Exactly What Is Wrong With Retirement

Once upon a time people who worked all their lives for their employer had a nice safe pension plans that allowed them to have a modest income after retirement paired with Social Security. Sure, you might not be rich, but you wouldn't be eating dog food for supper either.

Then the Republicans decided that they would convince people they were "empowered" and needed to invest in the stock market in order to "retire rich" and subsequently alleviate their friends from offering pensions while at the same time separating amateur "investors" from their hard won money.

Yesterday, the markets dropped 700 points because the fat cat friends who created the next Great Depression didn't get their way when they wanted the American taxpayer to cover their gambling debts.

Today, the good folks at the NY Times business page had this piece of advice for all the amateur investors who have to "play" the stock markets because the government has forced their retirement savings into stock heavy 401(k) plans (among other scams):

Continue to save. Big losses mean you’ll need that much more time, or good news, to bring your balances back to where they need to be for you to retire comfortably. If your employer matches your contributions, this is a great time to take advantage of the largess.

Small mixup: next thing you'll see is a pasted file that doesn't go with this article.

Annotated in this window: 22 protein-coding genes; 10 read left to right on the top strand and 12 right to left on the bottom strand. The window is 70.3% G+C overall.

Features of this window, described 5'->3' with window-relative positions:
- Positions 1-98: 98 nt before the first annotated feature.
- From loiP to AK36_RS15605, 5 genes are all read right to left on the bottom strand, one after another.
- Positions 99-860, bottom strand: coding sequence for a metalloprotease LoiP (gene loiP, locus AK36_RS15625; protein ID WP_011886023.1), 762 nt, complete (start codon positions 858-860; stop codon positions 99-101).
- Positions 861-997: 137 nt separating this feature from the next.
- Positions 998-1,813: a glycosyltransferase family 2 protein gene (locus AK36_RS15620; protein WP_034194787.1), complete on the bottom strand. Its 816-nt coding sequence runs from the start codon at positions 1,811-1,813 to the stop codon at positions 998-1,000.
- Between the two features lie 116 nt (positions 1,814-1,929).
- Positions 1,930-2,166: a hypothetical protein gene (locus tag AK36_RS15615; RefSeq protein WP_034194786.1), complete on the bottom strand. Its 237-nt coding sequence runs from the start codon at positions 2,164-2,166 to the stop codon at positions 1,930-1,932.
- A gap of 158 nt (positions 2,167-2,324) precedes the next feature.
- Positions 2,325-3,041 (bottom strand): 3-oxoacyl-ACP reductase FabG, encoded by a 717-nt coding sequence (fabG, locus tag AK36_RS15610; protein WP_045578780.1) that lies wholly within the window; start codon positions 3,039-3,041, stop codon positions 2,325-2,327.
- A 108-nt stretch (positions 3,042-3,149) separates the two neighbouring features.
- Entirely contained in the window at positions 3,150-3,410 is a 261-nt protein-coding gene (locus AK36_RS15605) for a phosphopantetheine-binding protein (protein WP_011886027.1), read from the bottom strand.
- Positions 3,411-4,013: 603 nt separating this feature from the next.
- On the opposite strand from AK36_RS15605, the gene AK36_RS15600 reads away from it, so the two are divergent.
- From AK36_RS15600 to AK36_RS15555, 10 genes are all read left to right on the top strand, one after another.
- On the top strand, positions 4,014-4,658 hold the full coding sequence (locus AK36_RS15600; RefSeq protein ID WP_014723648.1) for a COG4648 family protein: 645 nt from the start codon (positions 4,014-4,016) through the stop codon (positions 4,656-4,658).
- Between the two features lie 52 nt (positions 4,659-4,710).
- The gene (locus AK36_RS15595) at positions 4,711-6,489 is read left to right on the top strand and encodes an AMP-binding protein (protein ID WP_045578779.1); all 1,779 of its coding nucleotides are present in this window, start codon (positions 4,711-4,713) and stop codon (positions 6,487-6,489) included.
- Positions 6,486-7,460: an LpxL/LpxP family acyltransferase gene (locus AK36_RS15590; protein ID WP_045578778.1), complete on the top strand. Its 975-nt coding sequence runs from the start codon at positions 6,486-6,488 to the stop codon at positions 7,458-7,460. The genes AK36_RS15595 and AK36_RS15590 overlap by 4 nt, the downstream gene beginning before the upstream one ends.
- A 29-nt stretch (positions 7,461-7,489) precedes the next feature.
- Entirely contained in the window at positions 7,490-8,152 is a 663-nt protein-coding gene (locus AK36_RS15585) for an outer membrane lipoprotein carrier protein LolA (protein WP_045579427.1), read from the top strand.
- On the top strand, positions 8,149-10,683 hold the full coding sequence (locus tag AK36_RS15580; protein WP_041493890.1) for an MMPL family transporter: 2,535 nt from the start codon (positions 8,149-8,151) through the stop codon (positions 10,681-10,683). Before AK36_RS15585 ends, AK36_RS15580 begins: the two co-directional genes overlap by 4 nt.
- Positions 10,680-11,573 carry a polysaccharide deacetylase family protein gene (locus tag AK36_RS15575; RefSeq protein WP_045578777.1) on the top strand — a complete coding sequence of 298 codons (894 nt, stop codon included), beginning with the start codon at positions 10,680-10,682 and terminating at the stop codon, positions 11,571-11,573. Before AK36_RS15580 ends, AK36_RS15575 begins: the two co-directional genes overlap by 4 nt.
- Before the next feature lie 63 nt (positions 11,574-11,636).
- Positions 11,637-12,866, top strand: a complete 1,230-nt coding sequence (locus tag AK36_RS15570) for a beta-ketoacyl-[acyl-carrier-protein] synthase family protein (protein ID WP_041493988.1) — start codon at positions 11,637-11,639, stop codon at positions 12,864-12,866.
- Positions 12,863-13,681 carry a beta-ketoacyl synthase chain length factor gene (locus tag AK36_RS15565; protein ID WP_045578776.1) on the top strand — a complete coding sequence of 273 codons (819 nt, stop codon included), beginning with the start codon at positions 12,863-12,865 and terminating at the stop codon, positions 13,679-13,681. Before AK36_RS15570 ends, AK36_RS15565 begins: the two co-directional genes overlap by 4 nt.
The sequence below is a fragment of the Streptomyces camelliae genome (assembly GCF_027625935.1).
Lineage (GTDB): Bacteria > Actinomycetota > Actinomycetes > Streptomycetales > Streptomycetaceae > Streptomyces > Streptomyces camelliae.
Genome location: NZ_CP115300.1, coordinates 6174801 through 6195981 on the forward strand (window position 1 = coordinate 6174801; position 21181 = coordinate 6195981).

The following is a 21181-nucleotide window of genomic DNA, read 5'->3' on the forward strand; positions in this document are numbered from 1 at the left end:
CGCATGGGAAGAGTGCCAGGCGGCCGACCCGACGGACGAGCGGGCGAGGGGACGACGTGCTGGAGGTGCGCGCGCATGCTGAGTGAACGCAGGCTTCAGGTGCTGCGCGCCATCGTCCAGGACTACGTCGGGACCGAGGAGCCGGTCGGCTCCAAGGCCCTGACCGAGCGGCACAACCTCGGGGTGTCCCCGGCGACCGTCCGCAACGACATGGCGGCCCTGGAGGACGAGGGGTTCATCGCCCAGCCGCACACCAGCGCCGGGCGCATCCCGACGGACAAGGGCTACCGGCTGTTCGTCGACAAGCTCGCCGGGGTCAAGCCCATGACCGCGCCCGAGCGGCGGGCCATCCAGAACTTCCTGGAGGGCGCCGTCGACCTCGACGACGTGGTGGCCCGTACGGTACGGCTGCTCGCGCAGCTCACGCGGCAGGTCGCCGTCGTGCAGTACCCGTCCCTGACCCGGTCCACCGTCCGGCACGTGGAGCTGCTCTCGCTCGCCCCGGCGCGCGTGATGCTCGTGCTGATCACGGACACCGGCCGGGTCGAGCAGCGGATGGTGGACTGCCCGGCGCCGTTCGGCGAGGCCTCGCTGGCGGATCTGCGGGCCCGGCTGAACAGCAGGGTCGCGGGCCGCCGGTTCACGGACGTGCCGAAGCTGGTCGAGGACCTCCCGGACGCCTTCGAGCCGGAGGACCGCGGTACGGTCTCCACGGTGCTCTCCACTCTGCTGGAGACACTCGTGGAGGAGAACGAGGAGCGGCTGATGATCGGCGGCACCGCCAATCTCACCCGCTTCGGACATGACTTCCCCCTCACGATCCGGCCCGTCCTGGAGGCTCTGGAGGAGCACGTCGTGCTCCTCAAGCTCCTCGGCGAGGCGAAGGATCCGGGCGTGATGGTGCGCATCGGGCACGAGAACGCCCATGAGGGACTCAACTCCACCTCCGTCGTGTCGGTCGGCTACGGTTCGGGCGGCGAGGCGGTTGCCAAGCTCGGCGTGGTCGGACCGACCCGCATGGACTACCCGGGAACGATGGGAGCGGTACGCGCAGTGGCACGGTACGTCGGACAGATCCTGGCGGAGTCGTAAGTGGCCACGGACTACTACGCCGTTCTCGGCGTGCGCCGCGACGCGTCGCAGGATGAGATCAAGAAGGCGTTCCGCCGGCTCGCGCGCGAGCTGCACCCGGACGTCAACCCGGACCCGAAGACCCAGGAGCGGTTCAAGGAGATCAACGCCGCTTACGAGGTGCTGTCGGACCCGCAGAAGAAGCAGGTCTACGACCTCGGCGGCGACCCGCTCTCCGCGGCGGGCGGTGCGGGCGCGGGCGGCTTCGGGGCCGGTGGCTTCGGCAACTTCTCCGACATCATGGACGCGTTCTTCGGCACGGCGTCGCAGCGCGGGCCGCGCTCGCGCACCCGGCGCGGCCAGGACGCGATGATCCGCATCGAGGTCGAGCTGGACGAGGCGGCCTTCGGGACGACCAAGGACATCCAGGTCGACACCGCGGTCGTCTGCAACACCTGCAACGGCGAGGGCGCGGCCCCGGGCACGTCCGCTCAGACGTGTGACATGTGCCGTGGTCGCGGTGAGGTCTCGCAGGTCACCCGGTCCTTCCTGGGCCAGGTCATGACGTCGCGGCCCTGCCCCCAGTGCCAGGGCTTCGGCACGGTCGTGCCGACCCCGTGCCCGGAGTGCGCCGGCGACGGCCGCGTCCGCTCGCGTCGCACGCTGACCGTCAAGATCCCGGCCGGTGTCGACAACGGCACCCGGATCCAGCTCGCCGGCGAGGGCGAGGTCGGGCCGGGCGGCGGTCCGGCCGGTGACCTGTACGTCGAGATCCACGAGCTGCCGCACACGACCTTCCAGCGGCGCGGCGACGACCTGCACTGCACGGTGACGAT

As for whether you should pile into beaten down stocks, no one knows how much further the markets will fall or how long they’ll take to bounce back. But people who move their savings to ultrasafe investments and then leave them there usually miss out on the gains when the markets come back. If you need to do that to sleep at night or avoid stomach ulcers, then do what you have to do. But it may cost you in quality of life come retirement time.

They further suggested that if you are about to retire, then you should wait so you don't "lock in your losses" during the downturn. After all, the good folks at the NY Times are absolutely convinced the American taxpayer will foot the bill for companies' losses on both sides of the coin, both in the markets and in the bailouts.

Meanwhile, back on Wall Street, the CEO's, CFO's and others eagerly await their government check so they can take the money and run into their own retirements on multi-million dollar "Golden Parachute" packages. Anyone else see something wrong with this picture?